Commentary

The global expansion top 10

Ahead of speaking at Going Global in London, our Global Head of Corporate Secretarial looks at the risks and challenges companies face when expanding outside their home country.

Expanding your business across borders is an essential but expensive exercise which can be fraught with commercial and reputational risk, particularly if your firm has no prior experience of entering a new market. Moving from a familiar, westernised location to an emerging economy poses an even greater set of challenges – with potentially disastrous results if cultural and regulatory differences are not adequately taken into account. You need to go about extending your reach with confidence, and with your eyes wide open.

Here we present the top ten challenges companies face in establishing and running operations in unfamiliar territory.

1. Understanding, complying and keeping up-to-date with local rules, regulations and processes

It sounds exhausting, but without thorough compliance in your new region, you could find yourself inadvertently breaking the law and shouldered with hefty tax penalties and lost business. There can be regulatory differences, even within a single country between jurisdictions. Some local laws may not even be apparent until you find your company in breach of a specification, and of course the required filing and reporting processes can change constantly.

2. Understanding cultural differences and language

Misunderstanding cultural differences can alienate or offend internal and external stakeholders, and at worst see your organisation exposed to the risk of criminal prosecution. It takes time to develop deep levels of trust with local teams, partners, customers and regulators. Not investing the time to orient yourself with the cultural nuances of the market may result in problems when it comes to trying to integrate local staff into your corporate culture, and instil in them your business mission and values.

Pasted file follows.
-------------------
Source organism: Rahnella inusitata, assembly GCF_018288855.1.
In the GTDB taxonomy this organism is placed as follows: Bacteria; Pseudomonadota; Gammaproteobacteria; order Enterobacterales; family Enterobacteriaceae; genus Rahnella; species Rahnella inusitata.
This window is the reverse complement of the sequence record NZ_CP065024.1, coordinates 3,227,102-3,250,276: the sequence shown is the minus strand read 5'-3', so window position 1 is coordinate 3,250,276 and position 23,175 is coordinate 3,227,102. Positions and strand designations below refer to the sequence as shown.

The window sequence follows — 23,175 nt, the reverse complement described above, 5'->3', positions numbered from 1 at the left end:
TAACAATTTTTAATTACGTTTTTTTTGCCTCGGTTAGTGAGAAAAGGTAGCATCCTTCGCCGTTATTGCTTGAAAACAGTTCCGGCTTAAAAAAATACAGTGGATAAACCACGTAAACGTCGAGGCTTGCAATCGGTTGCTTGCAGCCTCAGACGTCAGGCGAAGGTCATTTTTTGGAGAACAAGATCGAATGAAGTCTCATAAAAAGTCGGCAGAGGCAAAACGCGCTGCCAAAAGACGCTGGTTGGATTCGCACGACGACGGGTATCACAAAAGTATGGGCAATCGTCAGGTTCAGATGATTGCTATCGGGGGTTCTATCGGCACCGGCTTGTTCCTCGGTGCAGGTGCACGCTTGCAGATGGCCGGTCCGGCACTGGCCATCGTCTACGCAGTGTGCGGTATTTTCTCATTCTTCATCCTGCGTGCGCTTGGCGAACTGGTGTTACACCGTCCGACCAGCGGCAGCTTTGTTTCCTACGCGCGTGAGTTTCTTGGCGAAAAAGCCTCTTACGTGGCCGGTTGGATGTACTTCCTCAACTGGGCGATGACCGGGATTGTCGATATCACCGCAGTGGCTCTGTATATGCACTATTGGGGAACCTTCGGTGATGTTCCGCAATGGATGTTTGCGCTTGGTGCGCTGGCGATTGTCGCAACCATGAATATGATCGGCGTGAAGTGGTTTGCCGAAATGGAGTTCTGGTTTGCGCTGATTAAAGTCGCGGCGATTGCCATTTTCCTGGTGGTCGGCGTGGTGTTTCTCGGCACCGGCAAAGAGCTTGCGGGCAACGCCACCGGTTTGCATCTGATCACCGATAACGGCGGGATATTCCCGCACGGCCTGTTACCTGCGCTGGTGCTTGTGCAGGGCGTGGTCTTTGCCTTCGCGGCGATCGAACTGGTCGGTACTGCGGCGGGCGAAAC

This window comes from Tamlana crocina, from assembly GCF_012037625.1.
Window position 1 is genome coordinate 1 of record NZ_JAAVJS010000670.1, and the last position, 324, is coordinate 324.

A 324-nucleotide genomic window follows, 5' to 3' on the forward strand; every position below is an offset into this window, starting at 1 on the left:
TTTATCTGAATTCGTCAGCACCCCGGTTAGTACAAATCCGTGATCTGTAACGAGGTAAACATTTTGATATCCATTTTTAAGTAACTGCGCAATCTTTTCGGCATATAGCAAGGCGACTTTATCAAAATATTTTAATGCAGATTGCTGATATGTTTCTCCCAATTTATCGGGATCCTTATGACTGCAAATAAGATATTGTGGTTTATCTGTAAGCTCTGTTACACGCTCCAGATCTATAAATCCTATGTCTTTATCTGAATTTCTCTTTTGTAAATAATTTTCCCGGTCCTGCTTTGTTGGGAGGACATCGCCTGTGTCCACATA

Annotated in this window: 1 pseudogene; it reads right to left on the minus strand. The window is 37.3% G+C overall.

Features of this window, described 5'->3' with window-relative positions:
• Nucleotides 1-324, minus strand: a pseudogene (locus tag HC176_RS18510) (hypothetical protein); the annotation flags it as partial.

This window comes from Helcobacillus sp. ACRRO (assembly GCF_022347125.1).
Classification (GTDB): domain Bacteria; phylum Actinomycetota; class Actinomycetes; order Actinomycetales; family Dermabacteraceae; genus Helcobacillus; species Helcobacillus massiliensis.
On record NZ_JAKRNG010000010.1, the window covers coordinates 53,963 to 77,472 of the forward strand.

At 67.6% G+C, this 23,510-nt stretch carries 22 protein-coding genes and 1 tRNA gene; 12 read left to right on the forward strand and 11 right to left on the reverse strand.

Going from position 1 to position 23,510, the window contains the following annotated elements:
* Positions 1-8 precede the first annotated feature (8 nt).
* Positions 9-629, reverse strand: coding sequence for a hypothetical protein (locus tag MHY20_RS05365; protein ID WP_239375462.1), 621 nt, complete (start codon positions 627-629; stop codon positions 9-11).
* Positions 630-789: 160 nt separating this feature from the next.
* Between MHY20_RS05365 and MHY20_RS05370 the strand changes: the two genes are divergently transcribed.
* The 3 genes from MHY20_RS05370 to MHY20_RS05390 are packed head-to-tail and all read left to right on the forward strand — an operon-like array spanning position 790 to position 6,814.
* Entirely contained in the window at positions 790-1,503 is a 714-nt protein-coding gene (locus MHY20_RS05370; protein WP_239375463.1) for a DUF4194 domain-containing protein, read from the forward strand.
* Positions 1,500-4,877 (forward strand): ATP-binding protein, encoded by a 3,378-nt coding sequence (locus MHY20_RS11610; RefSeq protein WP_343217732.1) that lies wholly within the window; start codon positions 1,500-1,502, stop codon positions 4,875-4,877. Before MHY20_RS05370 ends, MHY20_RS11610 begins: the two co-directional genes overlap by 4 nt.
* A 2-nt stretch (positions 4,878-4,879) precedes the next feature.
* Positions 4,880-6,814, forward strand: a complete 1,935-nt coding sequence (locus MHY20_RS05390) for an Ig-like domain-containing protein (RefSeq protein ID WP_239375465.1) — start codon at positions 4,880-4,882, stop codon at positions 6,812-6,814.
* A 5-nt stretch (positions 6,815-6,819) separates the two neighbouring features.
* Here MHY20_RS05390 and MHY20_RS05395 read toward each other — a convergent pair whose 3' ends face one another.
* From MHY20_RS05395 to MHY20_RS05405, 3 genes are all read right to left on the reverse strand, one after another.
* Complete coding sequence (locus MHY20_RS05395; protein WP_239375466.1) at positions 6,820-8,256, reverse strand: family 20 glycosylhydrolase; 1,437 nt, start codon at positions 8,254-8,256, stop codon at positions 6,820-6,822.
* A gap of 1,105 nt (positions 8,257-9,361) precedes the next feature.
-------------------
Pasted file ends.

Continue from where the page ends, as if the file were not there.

3. Assessing local competition

Who are your future challengers, and are you making the right move? Having a clear overview of the market you plan to expand in to is, of course, essential for growth strategy and logistical planning.

4. Finding the right local talent

Building a good team is central to your new venture’s success, but how do you find your local super talents? A strong network of third party partners on the ground can be invaluable in the recruitment process.

5. Educating local staff and giving them career opportunities

Skimp on investing in human resources and training at a local level at your peril; it can take a long time to make, implement and change HR policy from a distance. Calling in a trusted partner to coordinate the initial and ongoing training of your new team can strike that perfect balance between meeting country-specific requirements, and educating new employees in your business objectives.

6. Finding the right premises and local suppliers

A key issue in international expansion is locating that perfect, secure base in the right environment, with good quality, local infrastructure - and the suppliers to match. Establishing solid contracts within the cultural and legal frameworks to which suppliers are used to operating, can be a laborious undertaking – as can ensuring the resulting documents can be enforced.

7. Adhering to labour laws and paying employees at market rates

You need to ensure your staff will be paid on time, every time – with payroll processing in full compliance of local law. 

8. Establishing banking and accounting measures 

Setting up appropriate banking facilities and financial procedures, and then ensuring you’re meeting both local and central reporting standards; the whole process can lead to a significant drag on time and efficiency. 

9. Incorporation

Your legal set up and company structuring in a new market needs to be sound from the outset– are you    sure you are registered in all the right places? 

10. Intellectual property rights, enforcement and discrimination against foreign firms

All local patents and trademarks need to be registered in the appropriate way, to protect your brand. 

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